8. <a href="http://www.fxsolver.com/browse/formulas/Ejection+fraction" title="More info about this formula">Ejection fraction</a></h2><br /><p><img src="http://www.fxsolver.com/media/wiki/Ejection_Fraction.PNG" title="Ejection Fraction" alt="Ejection Fraction" />
Ejection fraction (EF) is the fraction of blood in the left and right ventricles pumped out with each heartbeat. EF is applied to both the right ventricle, which ejects blood via the pulmonary valve into the pulmonary circulation, and the left ventricle, which ejects blood via the aortic valve into the cerebral and systemic circulation. the volume of blood within a ventricle immediately before a contraction is the end-diastolic volume (<span class="caps">EDV</span>).</p><br /><h2>
9. <a href="http://www.fxsolver.com/browse/formulas/Estimated+Blood+Alcohol+Concentration+-+EBAC" title="More info about this formula">Estimated Blood Alcohol Concentration – EBAC</a></h2><br /><p><img src="http://www.fxsolver.com/media/wiki/Estimated_Blood_Alcohol_Concentration.PNG" title="Estimated Blood Alcohol Concentration" alt="Estimated Blood Alcohol Concentration" />
Blood alcohol content (<span class="caps">BAC</span>), also called blood alcohol concentration, blood ethanol concentration, or blood alcohol level is most commonly used as a metric of alcohol intoxication for legal or medical purposes.<br />
Blood alcohol content is usually expressed as a percentage of alcohol (generally in the sense of ethanol) in the blood in units of mass of alcohol per volume of blood or mass of alcohol per mass of blood, depending on the country. For instance, in North America a BAC of 0.10 (0.10% or one tenth of one percent) means that there are 0.10 g of alcohol for every dL of blood.</p><br /><h2>
10. <a href="http://www.fxsolver.com/browse/formulas/Low-density+lipoprotein+-+Estimation+of+LDL+particles+via+cholesterol+content+-+in+mg%5Cdl" title="More info about this formula">Low-density lipoprotein</a></h2><br /><p><img src="http://www.fxsolver.com/media/wiki/Low_Density_Lipoprotein.PNG" title="Low Density Lipoprotein LDL" alt="Low Density Lipoprotein LDL" />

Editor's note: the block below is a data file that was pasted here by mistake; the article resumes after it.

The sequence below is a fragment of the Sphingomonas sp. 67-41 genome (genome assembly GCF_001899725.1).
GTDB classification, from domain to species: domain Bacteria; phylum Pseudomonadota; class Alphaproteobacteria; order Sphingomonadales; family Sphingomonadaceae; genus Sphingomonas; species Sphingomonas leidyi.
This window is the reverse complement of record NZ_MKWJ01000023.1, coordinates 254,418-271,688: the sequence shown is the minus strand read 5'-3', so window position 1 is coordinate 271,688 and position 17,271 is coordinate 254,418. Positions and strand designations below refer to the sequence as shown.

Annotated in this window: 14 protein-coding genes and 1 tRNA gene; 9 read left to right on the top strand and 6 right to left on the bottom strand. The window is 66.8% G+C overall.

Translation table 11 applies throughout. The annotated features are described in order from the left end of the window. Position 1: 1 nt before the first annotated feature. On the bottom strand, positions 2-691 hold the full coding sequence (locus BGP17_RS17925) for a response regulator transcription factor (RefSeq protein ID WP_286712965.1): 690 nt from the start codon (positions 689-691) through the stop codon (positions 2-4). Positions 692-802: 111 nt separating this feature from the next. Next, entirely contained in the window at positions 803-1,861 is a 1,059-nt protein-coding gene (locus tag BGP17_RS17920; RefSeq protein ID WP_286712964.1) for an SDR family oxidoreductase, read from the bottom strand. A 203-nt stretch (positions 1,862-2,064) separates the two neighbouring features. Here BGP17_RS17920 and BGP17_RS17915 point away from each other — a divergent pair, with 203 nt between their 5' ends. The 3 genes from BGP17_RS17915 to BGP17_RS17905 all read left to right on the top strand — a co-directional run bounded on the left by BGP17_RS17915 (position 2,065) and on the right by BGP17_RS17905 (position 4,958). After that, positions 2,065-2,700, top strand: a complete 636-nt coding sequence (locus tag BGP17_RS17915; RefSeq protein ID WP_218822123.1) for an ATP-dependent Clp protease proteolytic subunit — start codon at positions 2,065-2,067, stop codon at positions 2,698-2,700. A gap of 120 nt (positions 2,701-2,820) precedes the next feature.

Low-density lipoprotein (<span class="caps">LDL</span>) is one of the five major groups of lipoproteins. These groups, from least dense to most dense, are: chylomicrons , very low-density lipoprotein (<span class="caps">VLDL</span>), intermediate-density lipoprotein (<span class="caps">IDL</span>), <span class="caps">LDL</span>, and High Density Lipoprotein (<span class="caps">HDL</span>), all of them, particles far smaller than human cells.</p>
<p>You can try to search whatever you want just by clicking on the “<a href="http://www.fxsolver.com/browse/" title="Browse fxSolver Formulas">Browse Formulas</a>” button on the top left of your screen. </p>
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dtrangalos@gmail.com (Dimitris)Fri, 10 Jun 2016 10:12:26 +0000https://www.fxsolver.com/blog/2016/06/10/10-formulas-doctor-should-know/Top 10 Radar and Radio Formulas
https://www.fxsolver.com/blog/2016/06/03/top-10-radar-and-radio-formulas/<p>
Radar is an object detection system that uses electromagnetic waves to identify the range, altitude, direction, or speed of both moving and fixed objects. Radar and Radio are using similar formulas and they share some of them with telecommunications like the ones we presented in our <a href="http://www.fxsolver.com/blog/2016/05/27/top-10-telecommunications-formulas/" title="Top 10 Telecommunications Formulas">Top 10 Telecommunications Formulas</a> post.</p>
<h2>
1. <a href="http://www.fxsolver.com/browse/formulas/Radar+Range" title="More info about this formula">Radar Range</a></h2>
<p><img src="http://www.fxsolver.com/media/wiki/Radar_Range.PNG" title="Radar Range equation" alt="Radar Range equation" />
To calculate the range of a radar you need to know, the transmitted pulse peak power, the maximum power gain of antenna, the Radar cross section area, the antenna aperture, the minimum detectable signal of receiver, and… pi (spoiler alert, it's 3,14).</p><br /><h2>
2. <a href="http://www.fxsolver.com/browse/formulas/Radiant+Exitance+%28real+surface%29" title="More info about this formula">Radiant Exitance (real surface)</a></h2><br /><p><img src="http://www.fxsolver.com/media/wiki/Radiant_existence.PNG" title="Radiant existence" alt="Radiant existence" />
In radiometry, radiant exitance is the radiant flux emitted by a surface per unit area, and spectral exitance is the radiant exitance of a surface per unit frequency or wavelength, depending on whether the spectrum is taken as a function of frequency or of wavelength. This is the emitted component of radiosity.</p><br /><h2>